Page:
Netflix should buy TikTok if Microsoft can't close a deal
- Netflix has a unique opportunity to buy a high-growth advertising business to complement its global video service.
- Netflix has identified TikTok as a potential existential threat to its company's subscription service success.
- Netflix's culture and leadership may be a more natural fit for TikTok than Microsoft.
- Netflix has international aspirations, so buying all of TikTok makes far more sense for Netflix than just its U.S., Canadian, Australian and New Zealand operations.
Brace yourself. Here comes the fire take.
Netflix should buy TikTok.
OK, at least hear me out.
Let's start with the caveats. Netflix has exactly zero experience doing a large acquisition. Netflix has intensely focused on produced video to build its business globally. TikTok is mostly raw user-generated video. TikTok is a totally different business from Netflix that relies on advertising, and Netflix has no experience selling ads. There are no back-end synergies. Netflix doesn't have a cloud computing arm that can safely house TikTok data. TikTok will almost certainly bring headaches about content decisions regarding misinformation and censorship that Netflix has been able to largely avoid. Microsoft is already a month or so down the road on a complicated deal to buy TikTok's U.S. operations and has the government's blessing. Netflix already borrows billions of dollars for content. Buying TikTok in cash would mean billions more in debt.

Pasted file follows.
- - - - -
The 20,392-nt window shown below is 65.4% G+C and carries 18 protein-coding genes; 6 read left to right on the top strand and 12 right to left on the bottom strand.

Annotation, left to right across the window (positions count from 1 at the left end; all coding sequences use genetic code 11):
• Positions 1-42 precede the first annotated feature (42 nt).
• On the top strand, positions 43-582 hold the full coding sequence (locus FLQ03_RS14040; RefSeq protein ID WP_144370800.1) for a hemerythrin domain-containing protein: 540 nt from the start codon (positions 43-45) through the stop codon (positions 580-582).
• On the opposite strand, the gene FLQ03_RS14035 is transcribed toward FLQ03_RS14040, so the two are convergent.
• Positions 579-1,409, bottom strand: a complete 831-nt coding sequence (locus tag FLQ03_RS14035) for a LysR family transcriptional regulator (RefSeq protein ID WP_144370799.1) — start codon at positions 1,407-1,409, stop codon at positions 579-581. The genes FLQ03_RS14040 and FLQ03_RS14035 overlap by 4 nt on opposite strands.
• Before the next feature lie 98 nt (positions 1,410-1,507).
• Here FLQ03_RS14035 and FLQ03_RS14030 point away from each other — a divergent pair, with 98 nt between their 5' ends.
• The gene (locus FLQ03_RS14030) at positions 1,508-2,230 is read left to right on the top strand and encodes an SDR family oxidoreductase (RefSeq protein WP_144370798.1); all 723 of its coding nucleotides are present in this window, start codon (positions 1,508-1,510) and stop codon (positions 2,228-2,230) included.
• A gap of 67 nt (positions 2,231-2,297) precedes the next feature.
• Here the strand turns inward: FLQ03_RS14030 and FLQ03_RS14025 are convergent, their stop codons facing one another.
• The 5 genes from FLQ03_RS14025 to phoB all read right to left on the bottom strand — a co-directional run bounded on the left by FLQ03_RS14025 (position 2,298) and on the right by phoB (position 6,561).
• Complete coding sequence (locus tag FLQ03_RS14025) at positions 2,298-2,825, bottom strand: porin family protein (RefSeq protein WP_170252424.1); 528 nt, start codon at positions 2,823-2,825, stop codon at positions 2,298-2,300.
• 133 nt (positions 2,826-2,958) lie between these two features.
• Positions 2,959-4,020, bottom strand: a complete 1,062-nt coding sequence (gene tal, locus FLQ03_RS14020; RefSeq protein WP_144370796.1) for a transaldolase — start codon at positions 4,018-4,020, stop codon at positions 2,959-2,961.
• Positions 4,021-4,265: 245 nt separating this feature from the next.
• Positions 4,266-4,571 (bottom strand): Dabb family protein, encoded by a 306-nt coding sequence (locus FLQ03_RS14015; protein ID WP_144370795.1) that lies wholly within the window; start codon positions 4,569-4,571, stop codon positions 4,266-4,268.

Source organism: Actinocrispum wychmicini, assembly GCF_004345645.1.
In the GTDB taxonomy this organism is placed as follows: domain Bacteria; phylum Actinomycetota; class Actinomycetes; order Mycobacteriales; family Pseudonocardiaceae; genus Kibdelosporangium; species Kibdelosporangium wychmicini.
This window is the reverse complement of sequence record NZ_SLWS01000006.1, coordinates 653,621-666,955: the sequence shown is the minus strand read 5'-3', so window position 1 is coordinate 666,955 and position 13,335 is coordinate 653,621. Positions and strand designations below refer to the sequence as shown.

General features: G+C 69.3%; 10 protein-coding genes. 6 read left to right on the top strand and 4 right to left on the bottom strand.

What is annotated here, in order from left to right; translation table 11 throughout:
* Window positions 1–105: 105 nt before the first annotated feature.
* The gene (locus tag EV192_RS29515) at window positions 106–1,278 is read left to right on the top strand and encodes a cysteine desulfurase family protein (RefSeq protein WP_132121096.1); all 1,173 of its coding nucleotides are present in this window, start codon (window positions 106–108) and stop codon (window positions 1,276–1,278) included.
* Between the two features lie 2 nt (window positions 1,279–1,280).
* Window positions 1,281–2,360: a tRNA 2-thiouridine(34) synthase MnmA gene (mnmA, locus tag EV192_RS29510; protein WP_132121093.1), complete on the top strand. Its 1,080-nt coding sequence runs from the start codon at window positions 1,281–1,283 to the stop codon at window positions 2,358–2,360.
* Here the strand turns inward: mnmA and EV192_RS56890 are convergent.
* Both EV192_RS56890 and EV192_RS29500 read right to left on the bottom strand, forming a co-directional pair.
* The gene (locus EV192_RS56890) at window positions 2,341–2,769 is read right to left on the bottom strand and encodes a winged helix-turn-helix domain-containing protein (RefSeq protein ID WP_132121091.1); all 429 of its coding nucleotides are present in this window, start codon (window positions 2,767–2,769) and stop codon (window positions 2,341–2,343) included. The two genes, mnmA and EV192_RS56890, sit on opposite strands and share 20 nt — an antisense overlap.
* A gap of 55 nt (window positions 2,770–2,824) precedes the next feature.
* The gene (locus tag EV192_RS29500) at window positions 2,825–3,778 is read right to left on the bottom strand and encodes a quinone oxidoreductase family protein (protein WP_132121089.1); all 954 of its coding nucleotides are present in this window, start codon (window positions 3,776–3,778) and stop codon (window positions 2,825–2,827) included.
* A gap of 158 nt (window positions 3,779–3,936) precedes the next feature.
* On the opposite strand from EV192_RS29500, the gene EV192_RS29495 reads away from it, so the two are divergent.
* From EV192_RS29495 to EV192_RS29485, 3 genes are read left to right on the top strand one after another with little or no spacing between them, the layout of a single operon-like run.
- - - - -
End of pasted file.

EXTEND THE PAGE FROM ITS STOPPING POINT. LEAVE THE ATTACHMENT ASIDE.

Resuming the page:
Now that we've got that out of the way, let's talk about why it makes sense.